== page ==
In 1869, Henry Raymond died, George Jones took over as publisher. The newspaper's influence grew in 1870 and 1871, when it published a series of exposés on William Tweed, leader of the city's Democratic Party—popularly known as "Tammany Hall" —that led to the end of the Tweed Ring's domination of New York's City Hall. Tweed had offered The New York Times five million dollars to not publish the story. In the 1880s, The New York Times transitioned from supporting Republican Party candidates in its editorials to becoming more politically independent and analytical. In 1884, the paper supported Democrat Grover Cleveland in his first presidential campaign. While this move cost The New York Times a portion of its readership among its more progressive and Republican readers, the paper regained most of its lost ground within a few years. After George Jones died in 1891, Charles Ransom Miller and other New York Times editors raised $1 million dollars to buy the Times, printing it under the New York Times Publishing Company.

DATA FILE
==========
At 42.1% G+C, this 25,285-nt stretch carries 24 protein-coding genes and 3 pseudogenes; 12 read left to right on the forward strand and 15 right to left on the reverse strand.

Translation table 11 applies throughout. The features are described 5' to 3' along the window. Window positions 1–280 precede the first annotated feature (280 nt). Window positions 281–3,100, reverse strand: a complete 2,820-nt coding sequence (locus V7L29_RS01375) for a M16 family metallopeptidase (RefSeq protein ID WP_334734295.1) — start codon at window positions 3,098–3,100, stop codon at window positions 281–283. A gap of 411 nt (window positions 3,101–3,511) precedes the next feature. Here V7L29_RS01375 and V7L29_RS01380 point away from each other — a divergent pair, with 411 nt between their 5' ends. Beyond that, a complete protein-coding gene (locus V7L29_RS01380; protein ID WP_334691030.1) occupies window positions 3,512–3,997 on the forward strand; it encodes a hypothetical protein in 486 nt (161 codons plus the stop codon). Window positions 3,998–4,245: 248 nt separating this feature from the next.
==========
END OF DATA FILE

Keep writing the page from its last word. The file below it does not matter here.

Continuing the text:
However, the newspaper was financially crippled by the Panic of 1893, by 1896, the newspaper had a circulation of less than 9,000, was losing $1,000 a day. That year, Adolph Ochs, the publisher of the Chattanooga Times, gained a controlling interest in the company for $75,000. Shortly after assuming control of the paper, Ochs coined the paper's slogan, "All The News That's Fit To Print"; the slogan has appeared in the paper since September 1896, has been printed in a box in the upper left hand corner of the front page since early 1897. The slogan was a jab at competing papers, such as Joseph Pulitzer's New York World and William Randolph Hearst's New York Journal, which were known for a lurid and inaccurate reporting of facts and opinions, described by the end of the century as "yellow journalism". Under Ochs' guidance, aided by Carr